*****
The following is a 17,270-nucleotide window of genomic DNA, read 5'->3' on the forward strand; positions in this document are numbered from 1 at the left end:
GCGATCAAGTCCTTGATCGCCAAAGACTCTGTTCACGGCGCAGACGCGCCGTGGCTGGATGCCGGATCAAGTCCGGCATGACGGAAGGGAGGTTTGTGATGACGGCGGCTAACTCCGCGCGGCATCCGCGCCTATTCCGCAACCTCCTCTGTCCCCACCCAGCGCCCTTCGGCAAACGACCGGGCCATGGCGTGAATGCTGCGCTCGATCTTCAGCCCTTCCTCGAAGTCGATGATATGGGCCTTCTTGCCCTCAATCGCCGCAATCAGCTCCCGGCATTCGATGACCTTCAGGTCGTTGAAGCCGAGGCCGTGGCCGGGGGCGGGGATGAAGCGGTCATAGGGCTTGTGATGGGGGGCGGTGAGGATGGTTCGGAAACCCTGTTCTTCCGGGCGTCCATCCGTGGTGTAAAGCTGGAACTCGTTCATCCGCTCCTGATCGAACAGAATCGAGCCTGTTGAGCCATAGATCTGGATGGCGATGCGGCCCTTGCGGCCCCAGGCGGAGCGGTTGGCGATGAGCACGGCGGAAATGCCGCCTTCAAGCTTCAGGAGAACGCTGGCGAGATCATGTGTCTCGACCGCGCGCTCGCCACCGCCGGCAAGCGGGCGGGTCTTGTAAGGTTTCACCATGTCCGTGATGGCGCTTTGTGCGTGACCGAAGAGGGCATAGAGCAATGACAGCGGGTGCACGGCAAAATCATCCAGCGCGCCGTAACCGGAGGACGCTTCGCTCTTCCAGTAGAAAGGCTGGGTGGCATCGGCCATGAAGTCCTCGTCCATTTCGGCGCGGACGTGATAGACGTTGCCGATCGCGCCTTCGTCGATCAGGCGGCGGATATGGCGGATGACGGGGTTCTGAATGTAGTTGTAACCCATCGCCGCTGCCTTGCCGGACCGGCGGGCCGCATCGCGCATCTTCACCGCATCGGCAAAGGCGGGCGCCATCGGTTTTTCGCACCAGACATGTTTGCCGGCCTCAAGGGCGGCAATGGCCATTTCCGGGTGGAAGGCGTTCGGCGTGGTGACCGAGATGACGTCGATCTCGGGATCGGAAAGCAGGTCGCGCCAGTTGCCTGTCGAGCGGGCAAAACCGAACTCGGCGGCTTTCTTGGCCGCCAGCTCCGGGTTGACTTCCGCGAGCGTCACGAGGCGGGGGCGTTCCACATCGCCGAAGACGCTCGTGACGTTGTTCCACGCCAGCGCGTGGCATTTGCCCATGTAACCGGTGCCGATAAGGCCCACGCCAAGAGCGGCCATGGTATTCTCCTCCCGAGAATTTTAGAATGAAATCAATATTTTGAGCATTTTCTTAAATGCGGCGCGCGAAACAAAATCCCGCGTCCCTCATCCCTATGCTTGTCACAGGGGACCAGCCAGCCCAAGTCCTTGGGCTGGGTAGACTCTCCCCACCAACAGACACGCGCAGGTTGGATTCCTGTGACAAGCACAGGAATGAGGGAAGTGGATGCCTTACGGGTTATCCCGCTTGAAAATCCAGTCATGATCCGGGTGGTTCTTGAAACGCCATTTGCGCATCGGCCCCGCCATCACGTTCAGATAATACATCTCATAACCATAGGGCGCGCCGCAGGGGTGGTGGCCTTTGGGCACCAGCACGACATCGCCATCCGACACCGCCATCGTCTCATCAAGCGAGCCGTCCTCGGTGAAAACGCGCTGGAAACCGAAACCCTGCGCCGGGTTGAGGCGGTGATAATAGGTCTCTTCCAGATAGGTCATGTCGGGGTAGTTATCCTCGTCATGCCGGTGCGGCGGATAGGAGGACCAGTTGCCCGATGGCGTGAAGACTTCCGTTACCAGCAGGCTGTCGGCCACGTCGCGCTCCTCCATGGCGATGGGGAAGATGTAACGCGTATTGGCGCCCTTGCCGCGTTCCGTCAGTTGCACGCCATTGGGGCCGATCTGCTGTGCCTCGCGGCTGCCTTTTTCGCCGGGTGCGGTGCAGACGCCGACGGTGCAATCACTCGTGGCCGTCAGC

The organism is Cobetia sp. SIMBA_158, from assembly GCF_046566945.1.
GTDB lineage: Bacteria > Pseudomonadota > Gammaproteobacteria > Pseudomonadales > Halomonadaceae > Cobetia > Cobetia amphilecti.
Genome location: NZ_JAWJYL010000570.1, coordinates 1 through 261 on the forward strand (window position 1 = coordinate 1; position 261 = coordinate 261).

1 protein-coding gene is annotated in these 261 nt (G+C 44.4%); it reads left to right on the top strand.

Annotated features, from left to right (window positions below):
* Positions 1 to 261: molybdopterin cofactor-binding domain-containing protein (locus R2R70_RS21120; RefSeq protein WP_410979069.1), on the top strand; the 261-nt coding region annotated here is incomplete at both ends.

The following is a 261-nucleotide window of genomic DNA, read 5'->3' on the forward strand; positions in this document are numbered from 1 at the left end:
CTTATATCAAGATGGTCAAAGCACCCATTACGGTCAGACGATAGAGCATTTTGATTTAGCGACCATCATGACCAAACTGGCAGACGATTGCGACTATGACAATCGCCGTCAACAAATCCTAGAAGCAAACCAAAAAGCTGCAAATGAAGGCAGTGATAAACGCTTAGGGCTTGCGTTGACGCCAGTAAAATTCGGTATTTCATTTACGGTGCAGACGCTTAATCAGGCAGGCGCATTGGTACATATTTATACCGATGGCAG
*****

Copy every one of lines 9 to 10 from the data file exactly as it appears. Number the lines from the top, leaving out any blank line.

The following is a 261-nucleotide window of genomic DNA, read 5'->3' on the forward strand; positions in this document are numbered from 1 at the left end:
CTTATATCAAGATGGTCAAAGCACCCATTACGGTCAGACGATAGAGCATTTTGATTTAGCGACCATCATGACCAAACTGGCAGACGATTGCGACTATGACAATCGCCGTCAACAAATCCTAGAAGCAAACCAAAAAGCTGCAAATGAAGGCAGTGATAAACGCTTAGGGCTTGCGTTGACGCCAGTAAAATTCGGTATTTCATTTACGGTGCAGACGCTTAATCAGGCAGGCGCATTGGTACATATTTATACCGATGGCAG